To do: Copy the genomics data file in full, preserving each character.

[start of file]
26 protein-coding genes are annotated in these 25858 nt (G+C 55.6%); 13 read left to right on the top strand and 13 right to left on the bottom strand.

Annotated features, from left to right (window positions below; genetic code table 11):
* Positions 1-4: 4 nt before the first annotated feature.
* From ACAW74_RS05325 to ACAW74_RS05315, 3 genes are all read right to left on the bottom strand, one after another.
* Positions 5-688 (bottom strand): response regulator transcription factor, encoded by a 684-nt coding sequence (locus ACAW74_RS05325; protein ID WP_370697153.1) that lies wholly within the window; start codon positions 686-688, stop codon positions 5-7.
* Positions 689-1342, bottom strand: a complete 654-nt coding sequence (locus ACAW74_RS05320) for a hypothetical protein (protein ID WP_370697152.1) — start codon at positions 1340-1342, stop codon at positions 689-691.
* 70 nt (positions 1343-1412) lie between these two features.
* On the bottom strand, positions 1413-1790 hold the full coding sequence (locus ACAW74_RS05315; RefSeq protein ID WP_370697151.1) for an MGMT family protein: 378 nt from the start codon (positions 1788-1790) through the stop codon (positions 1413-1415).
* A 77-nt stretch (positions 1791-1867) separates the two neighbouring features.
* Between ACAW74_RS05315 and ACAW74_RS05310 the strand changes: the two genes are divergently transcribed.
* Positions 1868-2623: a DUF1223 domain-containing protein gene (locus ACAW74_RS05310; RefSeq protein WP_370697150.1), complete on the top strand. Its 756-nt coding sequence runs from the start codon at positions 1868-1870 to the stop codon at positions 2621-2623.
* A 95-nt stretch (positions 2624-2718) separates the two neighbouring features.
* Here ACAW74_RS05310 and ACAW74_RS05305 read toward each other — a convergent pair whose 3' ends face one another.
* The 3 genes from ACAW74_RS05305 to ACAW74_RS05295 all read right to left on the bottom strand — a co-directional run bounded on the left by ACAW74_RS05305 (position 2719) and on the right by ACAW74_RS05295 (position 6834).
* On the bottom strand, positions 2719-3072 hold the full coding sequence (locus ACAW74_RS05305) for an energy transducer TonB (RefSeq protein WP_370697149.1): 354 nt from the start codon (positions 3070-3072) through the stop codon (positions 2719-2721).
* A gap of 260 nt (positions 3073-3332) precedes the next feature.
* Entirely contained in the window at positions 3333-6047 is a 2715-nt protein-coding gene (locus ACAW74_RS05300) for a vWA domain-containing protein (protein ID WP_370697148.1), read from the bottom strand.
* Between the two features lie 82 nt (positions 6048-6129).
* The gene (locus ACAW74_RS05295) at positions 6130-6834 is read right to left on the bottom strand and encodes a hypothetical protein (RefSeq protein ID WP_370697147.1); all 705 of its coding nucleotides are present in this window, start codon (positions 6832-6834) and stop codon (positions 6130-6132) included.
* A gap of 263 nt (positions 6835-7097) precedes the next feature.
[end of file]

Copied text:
26 protein-coding genes are annotated in these 25858 nt (G+C 55.6%); 13 read left to right on the top strand and 13 right to left on the bottom strand.

Annotated features, from left to right (window positions below; genetic code table 11):
* Positions 1-4: 4 nt before the first annotated feature.
* From ACAW74_RS05325 to ACAW74_RS05315, 3 genes are all read right to left on the bottom strand, one after another.
* Positions 5-688 (bottom strand): response regulator transcription factor, encoded by a 684-nt coding sequence (locus ACAW74_RS05325; protein ID WP_370697153.1) that lies wholly within the window; start codon positions 686-688, stop codon positions 5-7.
* Positions 689-1342, bottom strand: a complete 654-nt coding sequence (locus ACAW74_RS05320) for a hypothetical protein (protein ID WP_370697152.1) — start codon at positions 1340-1342, stop codon at positions 689-691.
* 70 nt (positions 1343-1412) lie between these two features.
* On the bottom strand, positions 1413-1790 hold the full coding sequence (locus ACAW74_RS05315; RefSeq protein ID WP_370697151.1) for an MGMT family protein: 378 nt from the start codon (positions 1788-1790) through the stop codon (positions 1413-1415).
* A 77-nt stretch (positions 1791-1867) separates the two neighbouring features.
* Between ACAW74_RS05315 and ACAW74_RS05310 the strand changes: the two genes are divergently transcribed.
* Positions 1868-2623: a DUF1223 domain-containing protein gene (locus ACAW74_RS05310; RefSeq protein WP_370697150.1), complete on the top strand. Its 756-nt coding sequence runs from the start codon at positions 1868-1870 to the stop codon at positions 2621-2623.
* A 95-nt stretch (positions 2624-2718) separates the two neighbouring features.
* Here ACAW74_RS05310 and ACAW74_RS05305 read toward each other — a convergent pair whose 3' ends face one another.
* The 3 genes from ACAW74_RS05305 to ACAW74_RS05295 all read right to left on the bottom strand — a co-directional run bounded on the left by ACAW74_RS05305 (position 2719) and on the right by ACAW74_RS05295 (position 6834).
* On the bottom strand, positions 2719-3072 hold the full coding sequence (locus ACAW74_RS05305) for an energy transducer TonB (RefSeq protein WP_370697149.1): 354 nt from the start codon (positions 3070-3072) through the stop codon (positions 2719-2721).
* A gap of 260 nt (positions 3073-3332) precedes the next feature.
* Entirely contained in the window at positions 3333-6047 is a 2715-nt protein-coding gene (locus ACAW74_RS05300) for a vWA domain-containing protein (protein ID WP_370697148.1), read from the bottom strand.
* Between the two features lie 82 nt (positions 6048-6129).
* The gene (locus ACAW74_RS05295) at positions 6130-6834 is read right to left on the bottom strand and encodes a hypothetical protein (RefSeq protein ID WP_370697147.1); all 705 of its coding nucleotides are present in this window, start codon (positions 6832-6834) and stop codon (positions 6130-6132) included.
* A gap of 263 nt (positions 6835-7097) precedes the next feature.